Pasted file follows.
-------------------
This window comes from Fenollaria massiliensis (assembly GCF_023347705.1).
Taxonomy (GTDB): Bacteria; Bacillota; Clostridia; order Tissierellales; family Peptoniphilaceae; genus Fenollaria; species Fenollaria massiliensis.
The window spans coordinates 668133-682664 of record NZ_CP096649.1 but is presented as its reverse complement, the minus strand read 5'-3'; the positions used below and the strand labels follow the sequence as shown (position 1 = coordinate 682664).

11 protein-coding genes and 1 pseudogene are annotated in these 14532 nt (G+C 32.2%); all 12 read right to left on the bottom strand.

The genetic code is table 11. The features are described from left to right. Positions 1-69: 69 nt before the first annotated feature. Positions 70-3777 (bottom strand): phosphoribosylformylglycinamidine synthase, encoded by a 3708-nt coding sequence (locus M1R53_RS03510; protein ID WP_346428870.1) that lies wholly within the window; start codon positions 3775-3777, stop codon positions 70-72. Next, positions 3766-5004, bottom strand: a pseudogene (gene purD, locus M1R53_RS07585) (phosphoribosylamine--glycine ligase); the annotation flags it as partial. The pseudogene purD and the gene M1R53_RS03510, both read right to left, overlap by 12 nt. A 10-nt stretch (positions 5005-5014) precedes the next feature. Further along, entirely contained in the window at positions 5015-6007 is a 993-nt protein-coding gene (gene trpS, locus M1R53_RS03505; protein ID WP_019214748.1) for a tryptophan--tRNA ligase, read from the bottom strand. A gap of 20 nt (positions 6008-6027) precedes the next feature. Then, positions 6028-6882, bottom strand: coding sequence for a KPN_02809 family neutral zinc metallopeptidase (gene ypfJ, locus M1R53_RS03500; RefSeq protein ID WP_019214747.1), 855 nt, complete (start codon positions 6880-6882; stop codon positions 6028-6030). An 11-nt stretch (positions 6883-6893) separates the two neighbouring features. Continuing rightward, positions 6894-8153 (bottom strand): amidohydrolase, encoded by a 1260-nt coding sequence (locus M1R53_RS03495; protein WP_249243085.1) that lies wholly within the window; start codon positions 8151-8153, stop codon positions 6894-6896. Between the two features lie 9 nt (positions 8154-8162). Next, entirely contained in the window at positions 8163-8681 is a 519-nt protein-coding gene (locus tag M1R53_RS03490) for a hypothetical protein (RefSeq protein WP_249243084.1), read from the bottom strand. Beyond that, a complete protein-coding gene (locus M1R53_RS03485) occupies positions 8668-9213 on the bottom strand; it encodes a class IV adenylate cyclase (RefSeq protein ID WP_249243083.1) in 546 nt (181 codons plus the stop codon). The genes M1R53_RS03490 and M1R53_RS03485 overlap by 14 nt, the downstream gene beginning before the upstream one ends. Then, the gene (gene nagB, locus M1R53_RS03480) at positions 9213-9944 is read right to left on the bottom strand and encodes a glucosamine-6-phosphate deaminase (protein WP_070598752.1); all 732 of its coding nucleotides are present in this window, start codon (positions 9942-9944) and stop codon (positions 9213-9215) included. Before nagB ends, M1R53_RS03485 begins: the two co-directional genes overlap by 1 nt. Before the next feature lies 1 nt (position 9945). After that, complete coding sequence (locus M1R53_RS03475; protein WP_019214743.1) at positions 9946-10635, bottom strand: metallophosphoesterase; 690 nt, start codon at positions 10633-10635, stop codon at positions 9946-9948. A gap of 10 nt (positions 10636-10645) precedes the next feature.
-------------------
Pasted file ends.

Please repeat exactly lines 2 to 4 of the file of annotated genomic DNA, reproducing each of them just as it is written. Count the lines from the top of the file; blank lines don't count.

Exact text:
Taxonomy (GTDB): Bacteria; Bacillota; Clostridia; order Tissierellales; family Peptoniphilaceae; genus Fenollaria; species Fenollaria massiliensis.
The window spans coordinates 668133-682664 of record NZ_CP096649.1 but is presented as its reverse complement, the minus strand read 5'-3'; the positions used below and the strand labels follow the sequence as shown (position 1 = coordinate 682664).

11 protein-coding genes and 1 pseudogene are annotated in these 14532 nt (G+C 32.2%); all 12 read right to left on the bottom strand.